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They Said It: Amy Phenix

They Said It: Amy Phenix

The Board of Regents (“Board”) effectively approved the contract extension of Richard Pitino on August 14, 2015. The Board delegated authority to the President, who delegated to his Chief of Staff, Amy Phenix. Ms. Phenix signed under the big block letters, “REGENTS OF THE UNIVERSITY OF MINNESOTA.”

The timing of certain members of the Board voicing their concern about Pitino’s contract and their claim of a lack of a role in approving it is a topic for another day, but one which certainly is deserving of further discussion.

Now, let us move on to the topic of this article: “They Said It: Amy Phenix”

In a Star Tribune article published on March 31, 2016, Chief of Staff Amy Phenix explained, “The reality is you’re very rarely going to fire someone not for cause in year one of a contract extension,” she said. “It’s just highly unusual.

Let’s quickly explore what “the reality is.”
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D1 Minnesota Advanced Stats through Session 2 (Atlanta) 2016 adidas Gauntlet

D1 Minnesota Advanced Stats through Session 2 (Atlanta) 2016 adidas Gauntlet

Any questions or comments? Send to latenighthoops@latenighthoops.com or catch us on Twitter.

Click picture below to open up in new tab. [Note: Game 7 statistics per adidas have Jack Sorenson and Jack Hutchison assigned to the wrong Jack. LNH has corrected this known error in the figures below]

D1 through Atlanta

@LateNightHoops

@JBBauer612

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D1 Minnesota Advanced Stats – adidas Gauntlet Dallas 2016

D1 Minnesota Advanced Stats – adidas Gauntlet Dallas 2016

Attached are D1 Minnesota Advanced Statistics from their 3-1 performance at the first session of 2016 adidas Gauntlet.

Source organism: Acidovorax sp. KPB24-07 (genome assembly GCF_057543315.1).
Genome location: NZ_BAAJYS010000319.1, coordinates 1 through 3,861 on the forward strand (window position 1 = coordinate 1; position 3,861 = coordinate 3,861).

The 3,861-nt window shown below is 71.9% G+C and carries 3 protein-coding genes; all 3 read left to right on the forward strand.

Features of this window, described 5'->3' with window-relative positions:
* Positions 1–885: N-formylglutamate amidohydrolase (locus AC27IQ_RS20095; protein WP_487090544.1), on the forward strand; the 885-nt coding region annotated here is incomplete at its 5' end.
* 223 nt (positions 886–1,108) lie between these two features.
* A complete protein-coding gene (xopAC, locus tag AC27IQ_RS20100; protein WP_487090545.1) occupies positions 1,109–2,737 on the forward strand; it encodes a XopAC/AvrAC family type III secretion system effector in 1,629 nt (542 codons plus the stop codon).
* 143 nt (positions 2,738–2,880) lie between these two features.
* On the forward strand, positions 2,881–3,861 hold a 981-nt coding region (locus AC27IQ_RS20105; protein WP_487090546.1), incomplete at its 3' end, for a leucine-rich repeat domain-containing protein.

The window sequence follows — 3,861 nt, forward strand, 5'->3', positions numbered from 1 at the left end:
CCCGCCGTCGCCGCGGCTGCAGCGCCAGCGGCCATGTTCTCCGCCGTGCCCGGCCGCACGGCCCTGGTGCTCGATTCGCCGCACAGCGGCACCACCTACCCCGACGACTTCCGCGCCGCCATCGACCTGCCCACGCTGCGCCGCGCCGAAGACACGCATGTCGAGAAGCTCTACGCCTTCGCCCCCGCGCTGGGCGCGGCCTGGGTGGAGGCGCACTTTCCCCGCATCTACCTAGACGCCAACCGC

For access to the stats, please click on the blue button below [it’s free  — we’re just testing the software]:

By the Numbers… Team Comments:
The team’s strengths, on average, were shooting (51.7% to 45.0% eFG advantage) and offensive rebounding (37.4% to 28.8% OReb edge).

Turnovers (17.3% turnover rate compared to 16.2% defensive turnover rate) were especially bad in game 2 (18 turnovers; 26.8% turnover rate), but they rather easily got the win over a poor-shooting Juice All-Stars team whose defensive style forces turnovers and manufacturers steals (23 forced turnovers on the strength of 17 steals in Juice’s first game!).

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Marquette’s Free Throw “Defense”

Marquette’s Free Throw “Defense”

Through February 6, Marquette’s opponents have shot 74.9% from the free throw line. There are only 7 teams in D-I college basketball whose opponents have shot better this season.

On average, D-I basketball teams are 69.6% from the charity stripe this year.

Free throw percentage matters very little in the grand scheme of basketball stats over the course of a season. In terms of importance, the great free throw shooting of Marquette’s opponents shouldn’t even show up on a top 50 list of concern for fans.

Nonetheless, our question was, “Why?”  When it comes to free throw rate – far more important than free throw percentage, yet still way down the list of important factors – Marquette has been very good.  Only ten teams have a defensive free throw rate better than Marquette’s 26.1%.